This launch was hosted to demonstrate the format of a S.H.E.D. Talk to local farmers while also providing great entertainment from Peter Johnson also known as “Wheat Pete”.
S.H.E.D. Talks stands for Sustaining Healthy Farms through Empowerment and Dedication. The main objective of the S.H.E.D. Talks project is to focus on reducing social isolation and lessening the daily stressors that farmers experience. S.H.E.D. Talks aims to do this by creating a communal and collaborative space for farmers to gather, build connections and support one another. The four areas encouraged by this project are connection, collaboration, community and conversation.
Guest speaker Johnson was able to give great insight into the benefits of this event.
He stated that “there is nothing like a good discussion on crops to help reset your brain and recharge both your crop thoughts and your mental health!”
On Friday, Dec. 1st, Gateway Centre of Excellence in Rural Health (Gateway) hosted the rural Southwestern Ontario launch of their S.H.E.D. Talks project at the Four Winds Event Barn in Brussels, ON.
The event began with greetings from Gateway’s President and Creator of S.H.E.D. Talks Gwen Devereaux; MPP Lisa Thompson, who is also Ontario Minister of Agriculture, Food and Rural Affairs; and Warden of Huron County Glen McNeil.
The event focused on Johnson and one of his famous “Wheat Pete” presentations titled, “Talking Crops”.
Sponsors for this event were, Farm Credit Canada, Corteva Agriscience, Libro Credit Union, Egg Farmers of Ontario, Huron Tractor, and Delta Power Equipment. Without sponsorship support this event would not have been possible. Thanks is also extended to the event speakers: Johnson, McNeil, Tom Melady and Kevin Bilyea.
IN-HOME HOSPICE PROGRAM RECEIVES SEAL OF APPROVAL FROM ONTARIO ASSOCIATION
Huron Hospice has recently been awarded full accreditation by Hospice Palliative Care Ontario for its In-Home Hospice Program. Next year will mark the 30th year the organization has offered this program which matches trained volunteers to those in their homes living with life-limiting illness or facing life while grieving. Each year, over 100 such matches are made providing a listening ear, a comforting presence and sometimes a break for a care provider to have a coffee or get groceries.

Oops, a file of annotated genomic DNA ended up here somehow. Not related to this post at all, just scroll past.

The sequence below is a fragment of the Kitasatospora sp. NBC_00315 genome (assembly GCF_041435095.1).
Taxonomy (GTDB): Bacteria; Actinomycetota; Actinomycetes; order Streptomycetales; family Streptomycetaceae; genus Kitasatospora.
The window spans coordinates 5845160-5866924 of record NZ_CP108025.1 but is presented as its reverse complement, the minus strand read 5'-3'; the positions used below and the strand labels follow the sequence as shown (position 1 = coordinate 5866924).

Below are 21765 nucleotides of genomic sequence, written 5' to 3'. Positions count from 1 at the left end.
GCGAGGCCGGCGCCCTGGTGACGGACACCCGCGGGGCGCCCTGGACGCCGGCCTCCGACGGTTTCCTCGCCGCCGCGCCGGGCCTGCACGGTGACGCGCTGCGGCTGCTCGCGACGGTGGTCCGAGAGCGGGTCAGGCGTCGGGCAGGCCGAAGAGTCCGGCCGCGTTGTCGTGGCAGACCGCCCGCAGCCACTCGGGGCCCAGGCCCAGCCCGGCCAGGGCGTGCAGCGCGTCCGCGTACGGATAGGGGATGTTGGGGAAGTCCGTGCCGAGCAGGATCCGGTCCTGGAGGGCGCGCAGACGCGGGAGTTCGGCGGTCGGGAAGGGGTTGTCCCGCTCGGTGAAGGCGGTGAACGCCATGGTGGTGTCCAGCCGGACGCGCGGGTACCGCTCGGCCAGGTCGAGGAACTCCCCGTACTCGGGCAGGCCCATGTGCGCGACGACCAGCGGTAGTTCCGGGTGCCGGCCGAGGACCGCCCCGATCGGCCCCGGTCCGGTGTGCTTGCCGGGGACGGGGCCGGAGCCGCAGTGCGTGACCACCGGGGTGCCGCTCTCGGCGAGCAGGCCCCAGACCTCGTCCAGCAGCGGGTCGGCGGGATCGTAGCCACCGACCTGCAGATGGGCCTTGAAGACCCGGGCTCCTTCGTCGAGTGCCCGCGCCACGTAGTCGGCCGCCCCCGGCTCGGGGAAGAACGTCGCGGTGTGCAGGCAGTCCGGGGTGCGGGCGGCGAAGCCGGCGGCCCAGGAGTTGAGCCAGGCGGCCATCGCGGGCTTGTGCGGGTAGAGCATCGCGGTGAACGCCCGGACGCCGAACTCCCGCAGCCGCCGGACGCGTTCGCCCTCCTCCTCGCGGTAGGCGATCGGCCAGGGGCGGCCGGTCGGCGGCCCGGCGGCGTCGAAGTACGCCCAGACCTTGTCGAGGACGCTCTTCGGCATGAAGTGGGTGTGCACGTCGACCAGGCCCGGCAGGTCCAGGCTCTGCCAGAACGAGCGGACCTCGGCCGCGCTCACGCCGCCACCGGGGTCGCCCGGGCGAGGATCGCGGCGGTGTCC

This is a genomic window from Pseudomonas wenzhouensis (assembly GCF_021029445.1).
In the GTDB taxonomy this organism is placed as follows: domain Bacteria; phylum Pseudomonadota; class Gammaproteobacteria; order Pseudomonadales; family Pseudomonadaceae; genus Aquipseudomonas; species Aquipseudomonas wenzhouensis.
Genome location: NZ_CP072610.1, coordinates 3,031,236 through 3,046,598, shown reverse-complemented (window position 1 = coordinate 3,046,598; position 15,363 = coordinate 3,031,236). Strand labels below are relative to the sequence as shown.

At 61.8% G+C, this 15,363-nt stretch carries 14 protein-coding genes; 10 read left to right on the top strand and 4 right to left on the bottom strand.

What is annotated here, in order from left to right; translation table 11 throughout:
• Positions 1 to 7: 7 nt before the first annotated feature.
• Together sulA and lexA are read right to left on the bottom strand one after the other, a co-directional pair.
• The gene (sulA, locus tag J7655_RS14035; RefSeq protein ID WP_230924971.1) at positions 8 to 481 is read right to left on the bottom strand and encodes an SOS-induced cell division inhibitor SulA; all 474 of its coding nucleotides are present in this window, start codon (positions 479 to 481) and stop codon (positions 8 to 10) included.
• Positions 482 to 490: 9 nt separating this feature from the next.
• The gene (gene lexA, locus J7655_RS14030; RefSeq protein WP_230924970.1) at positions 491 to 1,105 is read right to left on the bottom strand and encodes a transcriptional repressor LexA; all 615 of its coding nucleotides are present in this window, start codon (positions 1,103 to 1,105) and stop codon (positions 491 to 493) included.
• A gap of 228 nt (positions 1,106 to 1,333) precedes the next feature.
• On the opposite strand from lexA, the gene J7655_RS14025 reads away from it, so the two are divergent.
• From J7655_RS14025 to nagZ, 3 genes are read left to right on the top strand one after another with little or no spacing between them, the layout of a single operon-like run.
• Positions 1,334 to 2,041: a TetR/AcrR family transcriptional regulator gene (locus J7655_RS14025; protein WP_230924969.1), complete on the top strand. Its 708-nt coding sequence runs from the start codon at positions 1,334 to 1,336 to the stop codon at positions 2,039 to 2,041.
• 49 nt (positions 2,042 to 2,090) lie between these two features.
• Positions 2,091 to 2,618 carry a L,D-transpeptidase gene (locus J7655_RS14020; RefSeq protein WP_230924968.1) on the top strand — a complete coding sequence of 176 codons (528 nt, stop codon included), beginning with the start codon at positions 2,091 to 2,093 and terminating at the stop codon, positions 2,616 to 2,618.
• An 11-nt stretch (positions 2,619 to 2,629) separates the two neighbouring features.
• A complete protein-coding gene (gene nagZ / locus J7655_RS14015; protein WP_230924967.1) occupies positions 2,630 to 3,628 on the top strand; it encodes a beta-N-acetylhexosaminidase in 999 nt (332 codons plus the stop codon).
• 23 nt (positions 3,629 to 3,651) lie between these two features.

Executive Director of Huron Hospice, Willy Van Klooster remarked that, “It is a very significant achievement to receive a full accreditation of this program with no conditions.
“Having this seal of approval from our provincial association can provide people in Huron County additional confidence in the high standards of our programs and services.”
In order to be accredited, Huron Hospice needed to provide evidence to support 221 standards of service. The standards cover board governance, strategic planning, budgeting, code of conduct, conflict of interest, confidentiality, human resources, community consultations, staff and volunteer training, performance reviews, quality improvement, research, client feedback and more.
Deb Shelley, Volunteer coordinator and lead for the In-Home Hospice Program said, “We are celebrating this accomplishment recognizing that by meeting provincial standards in governance, organizational oversight and service provision, we are also raising the bar on the quality of care received by every person supported by Huron Hospice.”
This news comes to the organization as construction has now begun on the expansion of services at Huron Hospice Bender House. The residence will expand from four beds to six, add a reflection room, children’s activity room and appropriate space for the nursing staff. Construction is expected to be complete by July. This will allow approximately 100 individuals and their families to benefit annually from the care of two nurses 24/7 along with volunteer support in this tranquil 12-acre setting just west of Clinton.
GATEWAY EARNS IMPACT INVESTMENT AWARD
From l-r: Jim Lynn, Brian Vincent and Charlene Masschelein of the Sunset Community Foundation presented the Impact Investment Award to Gwen Devereaux and Dan Stringer representing Gateway Centre of Excellence in Rural Health at an event held in St. Joseph on Nov. 29. (Submitted photo)
On Nov. 29, Gateway Centre of Excellence in Rural Health (Gateway) attended a celebration event held at the White Squirrel Golf Course in St. Joseph. Gateway received the Huron County Impact Investment Award at the Sunset Community Foundation (SCF) Award Ceremony.
The Impact Investment Award grew out of funds raised by the economic development committee of Huron County. Those funds are administered by the SCF. The funds are loaned to Community Futures Huron and then re-loaned to startup and small businesses. The interest earned is returned to the SCF and used to fund the Impact Investment Award.
This award is given to a business or enterprise that creates economic activity and builds employment opportunities in Huron County. Gateway was found to be an exemplary example. Gateway is a not-for-profit corporation that hires local university students for community-based rural health research projects. This research focuses on health and healthcare delivery in rural areas.
Jim Lynn, one of the founders of the Huron Entrepreneur Fund said, “Gateway makes a great impact across the County and beyond, focusing on the unique health needs of rural communities. Healthy communities are a key foundation for a healthy economy and our quality of life in the County. We are very pleased to be able to support their efforts.”
Based in Goderich, Gateway is in its fifteenth year of operations.
President of the Board of Directors at Gateway, Gwen Devereaux, said, “We are very proud of Gateway’s growth and impact in the region. Our mandate of improving the lives of rural residents through research, education and communication is yielding significant results in many areas. Gateway CERH has mentored over 120 university students through the years and this experience has helped these students to embark on healthcare careers or excel in graduate school.”
The office of the Municipality of Bluewater Council has submitted the following to the Bayfield Breeze as highlights of their regular meeting of council held on Dec. 4.
Approved the 2022 Draft Financial Statements as presented by Paul Seebach of Seebach & Company, Chartered Professional Accountants.